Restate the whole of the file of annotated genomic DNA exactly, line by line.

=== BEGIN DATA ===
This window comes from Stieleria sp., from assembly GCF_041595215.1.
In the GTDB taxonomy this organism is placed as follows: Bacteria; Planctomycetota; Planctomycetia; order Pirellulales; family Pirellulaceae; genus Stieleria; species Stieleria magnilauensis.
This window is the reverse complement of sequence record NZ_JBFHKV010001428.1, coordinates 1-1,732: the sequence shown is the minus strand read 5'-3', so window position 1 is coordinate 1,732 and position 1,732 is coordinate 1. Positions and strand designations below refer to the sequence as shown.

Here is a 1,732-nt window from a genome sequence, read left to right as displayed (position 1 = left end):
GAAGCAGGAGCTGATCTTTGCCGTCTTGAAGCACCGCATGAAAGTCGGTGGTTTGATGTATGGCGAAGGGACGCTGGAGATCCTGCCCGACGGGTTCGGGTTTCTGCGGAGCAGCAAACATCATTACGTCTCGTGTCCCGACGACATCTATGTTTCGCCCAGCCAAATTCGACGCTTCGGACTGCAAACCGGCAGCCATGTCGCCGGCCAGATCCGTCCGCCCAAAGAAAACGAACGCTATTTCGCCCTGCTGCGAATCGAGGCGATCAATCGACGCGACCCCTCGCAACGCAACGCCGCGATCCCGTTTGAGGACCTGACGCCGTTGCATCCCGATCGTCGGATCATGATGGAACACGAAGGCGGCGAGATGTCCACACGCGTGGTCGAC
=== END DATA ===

This window comes from Stieleria sp., from assembly GCF_041595215.1.
In the GTDB taxonomy this organism is placed as follows: Bacteria; Planctomycetota; Planctomycetia; order Pirellulales; family Pirellulaceae; genus Stieleria; species Stieleria magnilauensis.
This window is the reverse complement of sequence record NZ_JBFHKV010001428.1, coordinates 1-1,732: the sequence shown is the minus strand read 5'-3', so window position 1 is coordinate 1,732 and position 1,732 is coordinate 1. Positions and strand designations below refer to the sequence as shown.

Here is a 1,732-nt window from a genome sequence, read left to right as displayed (position 1 = left end):
GAAGCAGGAGCTGATCTTTGCCGTCTTGAAGCACCGCATGAAAGTCGGTGGTTTGATGTATGGCGAAGGGACGCTGGAGATCCTGCCCGACGGGTTCGGGTTTCTGCGGAGCAGCAAACATCATTACGTCTCGTGTCCCGACGACATCTATGTTTCGCCCAGCCAAATTCGACGCTTCGGACTGCAAACCGGCAGCCATGTCGCCGGCCAGATCCGTCCGCCCAAAGAAAACGAACGCTATTTCGCCCTGCTGCGAATCGAGGCGATCAATCGACGCGACCCCTCGCAACGCAACGCCGCGATCCCGTTTGAGGACCTGACGCCGTTGCATCCCGATCGTCGGATCATGATGGAACACGAAGGCGGCGAGATGTCCACACGCGTGGTCGAC